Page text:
pseudopodium
. . . Lazybones

. . .

Consumer Alert

We interrupt this incomprehensibabble for some straightforward advice. If you care about movies and you can get to Berkeley, California, make the trip while the Pacific Film Archive projects an unprecedented selection of films by Frank Borzage: 12 in its official Borzage series, 3 as part of a Janet Gaynor fest.

From what I've seen before, I'm particularly looking forward to Man's Castle (the reason Lars von Trier doesn't impress me), Lazybones (the most mysteriously moving experience I've ever had in a theater), and A Farewell to Arms, whose recent restoration transformed a warhorse into full Borzageosis. Among those I've never had a shot at, I'm especially excited by Little Man What Now? if only because goddamn what a great title for a Borzage picture.

Enraptured cinephiles "invariably" consider Borzage the most unrecognized of great Hollywood auteurs. Despite his unique long-career-long meld of earthiness and transcendence, the situation's unlikely to improve until his best work becomes more widely available. Join us in our privilege.

. . .

Lazybones (1925)

This film is the world, really, in an hour and a half, in eighty minutes, it shows us the world. And manages the job without donkey torture.

In most other ways, though, Borzage's titular saint anticipates Bresson's: patient, gentle, a bit obtuse, stubborn, and above all passive. What makes the difference isn't so much the leading man's species as the filmmaker's spirit. For all the catharsis he provides, Borzage is not in the least tragic. His waterworks run at full capacity in happy endings, and even in his unhappiest endings which can be very unhappy suffering's redeemed by a gain so vast that its loss still counts as treasure.

Lazybones, in particular, keeps to the cornball comic mode as closely as it can while circumventing a suicide attempt, casual cruelties, meticulous soul-crushing deceit, and the Great War. At least one writer associates that circuit with 1930s generic mélanges like Borzage's screwball-thriller-disaster-romance History Is Made at Night, but the tone isn't that much darker than the Americana of Will Rogers, or, later, The Strawberry Blonde and Meet Me in St. Louis, even if its final import seems more global.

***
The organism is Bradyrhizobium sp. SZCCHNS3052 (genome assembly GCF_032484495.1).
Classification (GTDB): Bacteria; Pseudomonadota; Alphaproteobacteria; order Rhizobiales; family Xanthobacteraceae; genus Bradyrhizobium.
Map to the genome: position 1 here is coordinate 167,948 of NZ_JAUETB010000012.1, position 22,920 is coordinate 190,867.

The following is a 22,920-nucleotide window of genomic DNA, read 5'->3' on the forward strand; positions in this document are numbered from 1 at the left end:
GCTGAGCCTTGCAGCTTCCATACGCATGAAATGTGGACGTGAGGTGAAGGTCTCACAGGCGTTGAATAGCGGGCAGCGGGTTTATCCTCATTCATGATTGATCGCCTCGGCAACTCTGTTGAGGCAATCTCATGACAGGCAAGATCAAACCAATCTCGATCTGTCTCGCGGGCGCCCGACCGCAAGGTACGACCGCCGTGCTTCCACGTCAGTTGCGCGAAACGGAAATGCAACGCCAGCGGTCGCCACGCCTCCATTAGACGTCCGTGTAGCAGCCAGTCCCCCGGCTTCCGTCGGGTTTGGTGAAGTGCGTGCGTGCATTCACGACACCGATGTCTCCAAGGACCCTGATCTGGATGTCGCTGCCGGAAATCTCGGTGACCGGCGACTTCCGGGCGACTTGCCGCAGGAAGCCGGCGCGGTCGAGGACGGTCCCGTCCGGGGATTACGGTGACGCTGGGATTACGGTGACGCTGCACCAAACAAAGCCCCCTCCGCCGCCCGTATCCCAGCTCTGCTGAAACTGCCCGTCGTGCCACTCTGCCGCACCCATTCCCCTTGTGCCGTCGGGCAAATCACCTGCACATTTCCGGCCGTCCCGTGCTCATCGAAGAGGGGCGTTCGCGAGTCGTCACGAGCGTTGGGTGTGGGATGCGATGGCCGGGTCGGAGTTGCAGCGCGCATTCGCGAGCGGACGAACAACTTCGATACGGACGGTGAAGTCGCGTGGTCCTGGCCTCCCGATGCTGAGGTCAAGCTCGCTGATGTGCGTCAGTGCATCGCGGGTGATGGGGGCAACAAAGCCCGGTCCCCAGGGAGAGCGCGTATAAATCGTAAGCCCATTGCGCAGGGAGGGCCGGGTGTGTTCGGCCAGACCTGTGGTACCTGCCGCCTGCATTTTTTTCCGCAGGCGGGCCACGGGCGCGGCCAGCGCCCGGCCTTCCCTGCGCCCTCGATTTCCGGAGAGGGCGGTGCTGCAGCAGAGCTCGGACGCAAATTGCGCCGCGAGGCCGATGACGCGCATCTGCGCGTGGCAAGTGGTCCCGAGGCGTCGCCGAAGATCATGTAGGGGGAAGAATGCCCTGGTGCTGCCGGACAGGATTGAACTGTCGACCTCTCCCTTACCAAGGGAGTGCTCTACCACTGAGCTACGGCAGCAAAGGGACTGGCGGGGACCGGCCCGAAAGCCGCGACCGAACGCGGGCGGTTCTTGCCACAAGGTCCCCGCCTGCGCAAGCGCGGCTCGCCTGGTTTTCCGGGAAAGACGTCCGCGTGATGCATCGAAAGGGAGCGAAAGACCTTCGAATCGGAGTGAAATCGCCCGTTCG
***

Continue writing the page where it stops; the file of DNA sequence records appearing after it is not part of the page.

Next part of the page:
Lacking the body-and-soul lust that propels Borzage's other transcendences, what power propels this one?

Not the characters or incidents or hoary gags of the script, certainly; types and tableaux wheeled atop and off the stage, they could have been drawn as stick figures, almost, in their unadorned familiarity.

The performers are wonderful, but never this wonderful with any other director. Dithering Zasu Pitts? Cowboy Buck Jones? (But then Borzage himself began as a movie cowboy.) Even the five-year-old engages us.

The conceptual audacity of centering a movie on a good, decent man has something to do it, but Borzage made other conceptually audacious movies kids invent fascism; Jesus harrows a prison break which never fully send us.

What makes Lazybones effective, for those affected by it, is all of the above: the unfussy performances, the drifty protagonist, and the parabolic simplicity they enable. Lacking the prefab Hollywood structure of goal and conflict and resolution, the film marks time by what marks it most forcefully in life: the growth of a child.

Young Agnes
Agnes
Mature Agnes
... and Agnes
Distraught Ruth
Ruth
Sick and distraught Ruth
... and Ruth
Mature Mrs. Fanning
Mother Fanning
Old Mrs. Fanning
... and Mother Fanning
Young Steve Tuttle
Steve
Veteran Steve Tuttle
... and Steve
Kit in infancy
Kit
Kit at five, comforting Uncle Steve
... and Kit

The only parental role accessible by Steve Tuttle is that of peer: a patient, gentle, and slightly obtuse peer.

Kit in her early teens
... and Kit

Understandably, if disturbingly, the pose deceives him more than her. There are reasonable limits to a child's playacting; to an adult's, none.

Kit all growed up
... and Kit

"Rip van Winkle" is mentioned in dialog only as an example of extreme age, but in retrospect the film embodies the sense of the tale itself, in its hero's life-long doze and occasional perplexing rouses, and in an audience who blinks across three decades into the sort of moments we recognize even at the time as memorable, instantly nostalgic or rueful or both. Moments which reduce us to points on a trite plotline. The moments we recognize we'll be left with.

 

Copyright to contributed work and quoted correspondence remains with the original authors.
Public domain work remains in the public domain.
All other material: Copyright 2015 Ray Davis.